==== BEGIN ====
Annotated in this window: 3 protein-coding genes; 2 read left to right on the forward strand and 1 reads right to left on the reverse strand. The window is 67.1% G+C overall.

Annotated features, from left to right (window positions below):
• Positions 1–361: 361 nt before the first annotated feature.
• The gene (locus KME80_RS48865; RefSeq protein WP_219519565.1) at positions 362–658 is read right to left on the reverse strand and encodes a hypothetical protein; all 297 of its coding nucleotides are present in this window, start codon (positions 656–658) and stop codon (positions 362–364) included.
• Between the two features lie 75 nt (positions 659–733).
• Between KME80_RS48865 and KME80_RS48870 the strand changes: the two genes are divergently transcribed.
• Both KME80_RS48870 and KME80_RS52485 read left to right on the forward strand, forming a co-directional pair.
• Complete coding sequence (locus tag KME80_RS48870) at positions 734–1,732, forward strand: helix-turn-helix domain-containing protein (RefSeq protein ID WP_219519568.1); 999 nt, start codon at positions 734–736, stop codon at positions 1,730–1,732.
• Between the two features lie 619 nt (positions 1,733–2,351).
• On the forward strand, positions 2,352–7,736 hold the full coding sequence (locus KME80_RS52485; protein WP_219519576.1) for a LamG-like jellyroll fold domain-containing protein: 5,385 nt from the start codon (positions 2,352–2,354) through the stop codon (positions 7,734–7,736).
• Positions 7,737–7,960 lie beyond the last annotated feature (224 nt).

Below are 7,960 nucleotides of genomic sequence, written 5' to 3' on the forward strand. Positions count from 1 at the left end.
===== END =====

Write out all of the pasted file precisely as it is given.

Annotated in this window: 3 protein-coding genes; 2 read left to right on the forward strand and 1 reads right to left on the reverse strand. The window is 67.1% G+C overall.

Annotated features, from left to right (window positions below):
• Positions 1–361: 361 nt before the first annotated feature.
• The gene (locus KME80_RS48865; RefSeq protein WP_219519565.1) at positions 362–658 is read right to left on the reverse strand and encodes a hypothetical protein; all 297 of its coding nucleotides are present in this window, start codon (positions 656–658) and stop codon (positions 362–364) included.
• Between the two features lie 75 nt (positions 659–733).
• Between KME80_RS48865 and KME80_RS48870 the strand changes: the two genes are divergently transcribed.
• Both KME80_RS48870 and KME80_RS52485 read left to right on the forward strand, forming a co-directional pair.
• Complete coding sequence (locus tag KME80_RS48870) at positions 734–1,732, forward strand: helix-turn-helix domain-containing protein (RefSeq protein ID WP_219519568.1); 999 nt, start codon at positions 734–736, stop codon at positions 1,730–1,732.
• Between the two features lie 619 nt (positions 1,733–2,351).
• On the forward strand, positions 2,352–7,736 hold the full coding sequence (locus KME80_RS52485; protein WP_219519576.1) for a LamG-like jellyroll fold domain-containing protein: 5,385 nt from the start codon (positions 2,352–2,354) through the stop codon (positions 7,734–7,736).
• Positions 7,737–7,960 lie beyond the last annotated feature (224 nt).

Below are 7,960 nucleotides of genomic sequence, written 5' to 3' on the forward strand. Positions count from 1 at the left end.